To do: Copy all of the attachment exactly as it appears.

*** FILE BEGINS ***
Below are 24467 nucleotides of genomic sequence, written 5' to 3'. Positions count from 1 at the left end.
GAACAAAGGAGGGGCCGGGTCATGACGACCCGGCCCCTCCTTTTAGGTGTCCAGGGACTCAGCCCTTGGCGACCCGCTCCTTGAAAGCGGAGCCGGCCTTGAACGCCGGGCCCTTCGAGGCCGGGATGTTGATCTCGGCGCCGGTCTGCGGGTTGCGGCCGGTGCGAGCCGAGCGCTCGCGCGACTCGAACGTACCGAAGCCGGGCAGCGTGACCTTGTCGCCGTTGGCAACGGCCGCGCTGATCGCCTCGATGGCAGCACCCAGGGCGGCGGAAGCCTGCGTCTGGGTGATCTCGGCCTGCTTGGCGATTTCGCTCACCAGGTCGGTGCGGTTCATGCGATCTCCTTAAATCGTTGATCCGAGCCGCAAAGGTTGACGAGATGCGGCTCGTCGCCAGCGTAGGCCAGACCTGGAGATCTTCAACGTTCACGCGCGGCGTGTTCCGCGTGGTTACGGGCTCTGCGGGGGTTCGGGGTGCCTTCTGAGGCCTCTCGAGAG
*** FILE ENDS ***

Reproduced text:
Below are 24467 nucleotides of genomic sequence, written 5' to 3'. Positions count from 1 at the left end.
GAACAAAGGAGGGGCCGGGTCATGACGACCCGGCCCCTCCTTTTAGGTGTCCAGGGACTCAGCCCTTGGCGACCCGCTCCTTGAAAGCGGAGCCGGCCTTGAACGCCGGGCCCTTCGAGGCCGGGATGTTGATCTCGGCGCCGGTCTGCGGGTTGCGGCCGGTGCGAGCCGAGCGCTCGCGCGACTCGAACGTACCGAAGCCGGGCAGCGTGACCTTGTCGCCGTTGGCAACGGCCGCGCTGATCGCCTCGATGGCAGCACCCAGGGCGGCGGAAGCCTGCGTCTGGGTGATCTCGGCCTGCTTGGCGATTTCGCTCACCAGGTCGGTGCGGTTCATGCGATCTCCTTAAATCGTTGATCCGAGCCGCAAAGGTTGACGAGATGCGGCTCGTCGCCAGCGTAGGCCAGACCTGGAGATCTTCAACGTTCACGCGCGGCGTGTTCCGCGTGGTTACGGGCTCTGCGGGGGTTCGGGGTGCCTTCTGAGGCCTCTCGAGAG